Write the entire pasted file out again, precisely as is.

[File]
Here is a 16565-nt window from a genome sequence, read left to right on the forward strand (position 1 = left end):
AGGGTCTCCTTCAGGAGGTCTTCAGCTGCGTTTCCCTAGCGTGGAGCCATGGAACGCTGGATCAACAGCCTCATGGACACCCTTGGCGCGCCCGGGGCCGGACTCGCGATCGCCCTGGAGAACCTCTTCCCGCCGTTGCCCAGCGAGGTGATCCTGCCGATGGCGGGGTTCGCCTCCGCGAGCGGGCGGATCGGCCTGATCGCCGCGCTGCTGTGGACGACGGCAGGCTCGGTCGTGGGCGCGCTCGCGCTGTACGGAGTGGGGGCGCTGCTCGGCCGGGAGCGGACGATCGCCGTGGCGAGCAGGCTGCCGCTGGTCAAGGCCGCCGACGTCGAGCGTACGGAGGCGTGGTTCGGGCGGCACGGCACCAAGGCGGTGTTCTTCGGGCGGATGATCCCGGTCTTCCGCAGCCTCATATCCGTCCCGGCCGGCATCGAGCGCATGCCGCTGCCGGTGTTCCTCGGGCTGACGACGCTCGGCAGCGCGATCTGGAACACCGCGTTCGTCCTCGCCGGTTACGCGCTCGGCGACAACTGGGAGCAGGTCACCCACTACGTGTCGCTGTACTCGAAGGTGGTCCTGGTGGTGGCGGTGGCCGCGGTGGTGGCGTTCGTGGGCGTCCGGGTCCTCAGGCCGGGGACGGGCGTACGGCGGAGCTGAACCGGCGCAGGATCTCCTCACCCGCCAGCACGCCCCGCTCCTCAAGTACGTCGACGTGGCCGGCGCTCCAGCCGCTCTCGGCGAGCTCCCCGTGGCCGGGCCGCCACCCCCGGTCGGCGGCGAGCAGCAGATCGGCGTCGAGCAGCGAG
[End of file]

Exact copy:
Here is a 16565-nt window from a genome sequence, read left to right on the forward strand (position 1 = left end):
AGGGTCTCCTTCAGGAGGTCTTCAGCTGCGTTTCCCTAGCGTGGAGCCATGGAACGCTGGATCAACAGCCTCATGGACACCCTTGGCGCGCCCGGGGCCGGACTCGCGATCGCCCTGGAGAACCTCTTCCCGCCGTTGCCCAGCGAGGTGATCCTGCCGATGGCGGGGTTCGCCTCCGCGAGCGGGCGGATCGGCCTGATCGCCGCGCTGCTGTGGACGACGGCAGGCTCGGTCGTGGGCGCGCTCGCGCTGTACGGAGTGGGGGCGCTGCTCGGCCGGGAGCGGACGATCGCCGTGGCGAGCAGGCTGCCGCTGGTCAAGGCCGCCGACGTCGAGCGTACGGAGGCGTGGTTCGGGCGGCACGGCACCAAGGCGGTGTTCTTCGGGCGGATGATCCCGGTCTTCCGCAGCCTCATATCCGTCCCGGCCGGCATCGAGCGCATGCCGCTGCCGGTGTTCCTCGGGCTGACGACGCTCGGCAGCGCGATCTGGAACACCGCGTTCGTCCTCGCCGGTTACGCGCTCGGCGACAACTGGGAGCAGGTCACCCACTACGTGTCGCTGTACTCGAAGGTGGTCCTGGTGGTGGCGGTGGCCGCGGTGGTGGCGTTCGTGGGCGTCCGGGTCCTCAGGCCGGGGACGGGCGTACGGCGGAGCTGAACCGGCGCAGGATCTCCTCACCCGCCAGCACGCCCCGCTCCTCAAGTACGTCGACGTGGCCGGCGCTCCAGCCGCTCTCGGCGAGCTCCCCGTGGCCGGGCCGCCACCCCCGGTCGGCGGCGAGCAGCAGATCGGCGTCGAGCAGCGAG